The posada we stayed at in Los Nevados deserves a post of its own (if only because I have so many photos of beautiful little details!) We liked the Guamanchi Posada in Merida so much that we decided to stick with the same mob while we were in the Andes.
John Peña, the founder of Guimanche Expeditions, was a passionate mountaineer. Before “adventure tourism” came to Venezuela, John worked for the mountain rescue services of Merida. But he longed for more adventure, so for a couple of years he went to work as a mountain guide for tour companies in Baños, Ecuador, and learned the ins and outs of how to run a small outdoor adventure company. He went home, and opened Guimanche Expeditions, which very quickly grew from a one-man tour company into the passionate team of mountain and outdoor adventure guides that it is today. (Tragically, John died in a car accident a few years ago. His wife, children, and loyal team of dedicated mountaineers and sportsmen, keep the business going, in the same nature-loving and passionate spirit.)
However, we hadn’t come to do white-water rafting, bungee jumping, or rock-climbing. We just wanted to stay in a lovely bed & breakfast, and go for long exploratory walks, so we were grateful that John and his team had lavished as much love and care on their posadas, as on their adventure packages.
Guimanche Expeditions’ Los Nevados posada was built around the core of an original Andean house…you can see the difference when you look down on the buildings from above, where the old, lichen-covered roof tiles of the former sit in the center, surrounded by a more recently constructed roof.
Thick adobe mud-brick walls have been rendered smooth (but not perfectly flat…a beautiful, handmade finish) over the years by numerous coats of thick white lime.
Wooden rafters hold up sturdy terracotta tiles, set into a thick layer of squishy mud. Tiled floors are endearingly uneven, and the stone walls of the back courtyard have been fit together without mortar.
When John built his extensions, he stuck to the traditional building materials, rather than switch to modern alternatives (like “gluing” the roof tiles onto a sheet of galvanised steel with globs of concrete…things we’ve seen on other “restored” houses). Old and new blend together seamlessly, and there wasn’t a corner of the posada that I didn’t exult in for its rough, unpretentious beauty. I loved every crack in the plaster, every crooked beam, every mossy tile.
The place had also been decorated with a loving and judicious eye. Hanging from rafters, the walls, or sitting on ledges and in the corners, were antiques from the pueblo’s 400-year-old farming history: mule trappings, wooden ploughs, aluminum water flasks, sheaves of wheat, old iron shovels, and ancient stone mill wheels.
Little objects of folk art added colour and whimsy.
I was especially taken with the painted terracotta plates by Mérida artist Lucretia Chavez, whose characters were a little bit Miro, a little bit Matisse, and also reminded me a bit of Marita Alber’s happy, colourful paintings.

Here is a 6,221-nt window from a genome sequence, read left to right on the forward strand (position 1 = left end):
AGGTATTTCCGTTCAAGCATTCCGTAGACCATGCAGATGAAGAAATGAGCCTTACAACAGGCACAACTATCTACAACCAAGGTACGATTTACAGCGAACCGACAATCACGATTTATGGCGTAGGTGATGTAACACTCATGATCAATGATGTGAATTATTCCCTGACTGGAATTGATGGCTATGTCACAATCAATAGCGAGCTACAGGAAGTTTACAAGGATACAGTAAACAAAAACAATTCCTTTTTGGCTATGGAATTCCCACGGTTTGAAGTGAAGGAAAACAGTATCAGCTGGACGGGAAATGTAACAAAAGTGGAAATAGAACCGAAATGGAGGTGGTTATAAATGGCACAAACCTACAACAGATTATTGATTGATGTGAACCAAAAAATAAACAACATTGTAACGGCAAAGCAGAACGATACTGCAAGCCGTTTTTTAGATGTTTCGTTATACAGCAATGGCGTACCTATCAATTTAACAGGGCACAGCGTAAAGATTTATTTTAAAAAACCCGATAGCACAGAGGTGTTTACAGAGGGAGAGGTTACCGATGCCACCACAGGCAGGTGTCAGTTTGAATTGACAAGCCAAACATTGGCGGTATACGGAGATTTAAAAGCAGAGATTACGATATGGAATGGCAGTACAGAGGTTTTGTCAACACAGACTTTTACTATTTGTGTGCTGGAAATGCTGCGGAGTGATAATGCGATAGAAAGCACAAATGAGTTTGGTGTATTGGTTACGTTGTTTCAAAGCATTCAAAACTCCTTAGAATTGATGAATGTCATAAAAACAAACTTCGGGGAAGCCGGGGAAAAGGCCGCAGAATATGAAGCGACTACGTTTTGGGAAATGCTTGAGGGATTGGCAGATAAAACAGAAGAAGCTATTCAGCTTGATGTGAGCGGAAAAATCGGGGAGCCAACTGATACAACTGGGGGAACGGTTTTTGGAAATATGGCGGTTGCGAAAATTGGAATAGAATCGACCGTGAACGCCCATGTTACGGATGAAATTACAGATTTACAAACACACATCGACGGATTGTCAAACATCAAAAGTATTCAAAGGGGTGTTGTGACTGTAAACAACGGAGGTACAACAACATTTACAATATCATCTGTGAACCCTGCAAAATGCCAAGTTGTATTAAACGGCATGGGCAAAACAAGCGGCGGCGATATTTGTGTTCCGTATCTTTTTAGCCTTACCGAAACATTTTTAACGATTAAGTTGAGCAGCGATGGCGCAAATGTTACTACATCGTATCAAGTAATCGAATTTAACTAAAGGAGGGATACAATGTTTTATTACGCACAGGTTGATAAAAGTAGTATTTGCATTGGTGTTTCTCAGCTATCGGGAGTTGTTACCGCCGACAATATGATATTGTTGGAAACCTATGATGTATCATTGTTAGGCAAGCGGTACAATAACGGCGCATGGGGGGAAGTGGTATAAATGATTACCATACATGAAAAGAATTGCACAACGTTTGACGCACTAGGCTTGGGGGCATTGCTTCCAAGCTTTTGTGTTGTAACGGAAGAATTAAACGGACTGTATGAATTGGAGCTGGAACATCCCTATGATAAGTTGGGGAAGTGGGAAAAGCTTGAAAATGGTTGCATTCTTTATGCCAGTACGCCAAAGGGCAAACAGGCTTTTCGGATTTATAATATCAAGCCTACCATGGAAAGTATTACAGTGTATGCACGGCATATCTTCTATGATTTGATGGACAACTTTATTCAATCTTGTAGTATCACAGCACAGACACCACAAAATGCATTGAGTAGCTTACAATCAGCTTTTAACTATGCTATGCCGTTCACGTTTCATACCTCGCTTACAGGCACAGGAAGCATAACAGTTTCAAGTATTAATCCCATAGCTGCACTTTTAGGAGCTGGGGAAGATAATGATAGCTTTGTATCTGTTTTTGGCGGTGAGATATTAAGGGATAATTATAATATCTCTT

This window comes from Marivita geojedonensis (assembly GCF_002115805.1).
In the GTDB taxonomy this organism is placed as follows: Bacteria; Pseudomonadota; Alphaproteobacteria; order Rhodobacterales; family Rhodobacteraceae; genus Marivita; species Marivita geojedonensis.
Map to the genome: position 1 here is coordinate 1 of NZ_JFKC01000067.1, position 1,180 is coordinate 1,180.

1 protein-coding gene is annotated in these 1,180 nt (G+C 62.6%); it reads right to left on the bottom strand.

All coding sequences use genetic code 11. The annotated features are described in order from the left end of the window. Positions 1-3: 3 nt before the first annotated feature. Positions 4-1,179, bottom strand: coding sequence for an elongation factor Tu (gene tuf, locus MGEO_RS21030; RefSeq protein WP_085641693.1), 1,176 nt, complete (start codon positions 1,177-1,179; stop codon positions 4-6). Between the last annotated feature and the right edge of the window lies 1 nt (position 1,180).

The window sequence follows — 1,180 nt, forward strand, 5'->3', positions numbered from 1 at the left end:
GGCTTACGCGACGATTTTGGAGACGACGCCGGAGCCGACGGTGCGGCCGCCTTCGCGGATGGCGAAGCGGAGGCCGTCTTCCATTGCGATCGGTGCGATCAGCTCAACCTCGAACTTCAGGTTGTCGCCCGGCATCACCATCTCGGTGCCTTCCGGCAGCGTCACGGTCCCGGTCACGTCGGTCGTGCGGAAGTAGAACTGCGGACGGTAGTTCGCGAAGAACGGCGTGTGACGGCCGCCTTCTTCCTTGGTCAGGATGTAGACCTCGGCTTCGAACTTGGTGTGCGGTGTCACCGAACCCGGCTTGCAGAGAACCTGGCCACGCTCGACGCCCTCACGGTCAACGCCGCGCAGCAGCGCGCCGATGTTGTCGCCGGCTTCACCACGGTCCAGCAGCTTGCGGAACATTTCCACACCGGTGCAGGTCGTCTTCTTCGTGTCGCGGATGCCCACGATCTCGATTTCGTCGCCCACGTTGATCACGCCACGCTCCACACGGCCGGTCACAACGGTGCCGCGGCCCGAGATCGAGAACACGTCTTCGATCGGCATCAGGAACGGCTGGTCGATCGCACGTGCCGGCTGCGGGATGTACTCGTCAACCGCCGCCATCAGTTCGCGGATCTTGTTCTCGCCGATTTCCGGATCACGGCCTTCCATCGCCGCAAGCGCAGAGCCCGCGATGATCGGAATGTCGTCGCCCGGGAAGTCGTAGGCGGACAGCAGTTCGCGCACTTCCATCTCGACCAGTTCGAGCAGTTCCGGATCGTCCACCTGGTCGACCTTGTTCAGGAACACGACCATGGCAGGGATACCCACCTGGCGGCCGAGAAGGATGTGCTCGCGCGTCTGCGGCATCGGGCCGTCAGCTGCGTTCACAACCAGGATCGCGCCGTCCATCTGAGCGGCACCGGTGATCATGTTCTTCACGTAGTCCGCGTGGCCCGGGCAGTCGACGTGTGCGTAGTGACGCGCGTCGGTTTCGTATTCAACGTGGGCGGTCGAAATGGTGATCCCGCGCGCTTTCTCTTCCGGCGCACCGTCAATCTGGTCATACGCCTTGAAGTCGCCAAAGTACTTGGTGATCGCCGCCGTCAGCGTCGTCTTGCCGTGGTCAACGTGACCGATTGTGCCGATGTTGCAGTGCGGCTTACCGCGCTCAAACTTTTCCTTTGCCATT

(N.B. Incidentally, Marita has just opened a brick and mortar art shop, The Salty Mermaid, in Queensland! It looks amazing, though I’m scared that if I ever visit it, I’ll start foaming at the mouth and have a fit on the floor, overwhelmed by gorgeousness!)
Run by a friendly, indefatigable couple, Jorge & Zoraida. Jorge is a wealth of information about the area (when you can catch him! It was potato harvest time in October, and Jorge often drove quietly out to his fields at 3 in the morning, and we wouldn’t see him again till late in the evening!) and I always found it so comforting to sit and write in the dining room while Zoraida bustled around in her large kitchen (which was pretty much all day). This laughing woman, mother of two university kids, is a legend. She made everything from scratch…down to grinding her own wheat to make flour for arepas andinas! I once helped her make an atol de churri…pumpkin pudding, thickened with corn, sweetened by slabs of crude unrefined sugar, and spiced with cloves and cinnamon. It took several hours. I turned the crank on an old grinder for ages, arms aching, as the soaked kernels were ground into meal. I commented on what a lot of work she must do to prepare 3 meals a day for so many people (she also cooked the meals for 10 farmhands, and two young mountain guides who were doubling as carpenters, doing repairs in some of the rooms) and she pulled her pink sleeve up to reveal really well-defined biceps! I gasped at the sight of that maternal little woman, her head in a floral kerchief, sporting Popeye’s arms!
These last four photos are taken by Guimanche Expeditions. The first two show Jorge & Zoraida (standing together) and Zoraida in her kitchen.
John Peña was also a good photographer, and Guimanche Expeditions’ Los Nevados Album on Flickr is a great gallery of images from around this pueblo. I couldn’t resist posting a couple more of Guimanche Expeditions’ photos: the verandah, with all the hamacas up…
and this one, of two men climbing the steep, steep road past the posada, in the bright morning sunlight. Looking at these makes me wish I could be back there, and wonder whether I’ll ever see the place again.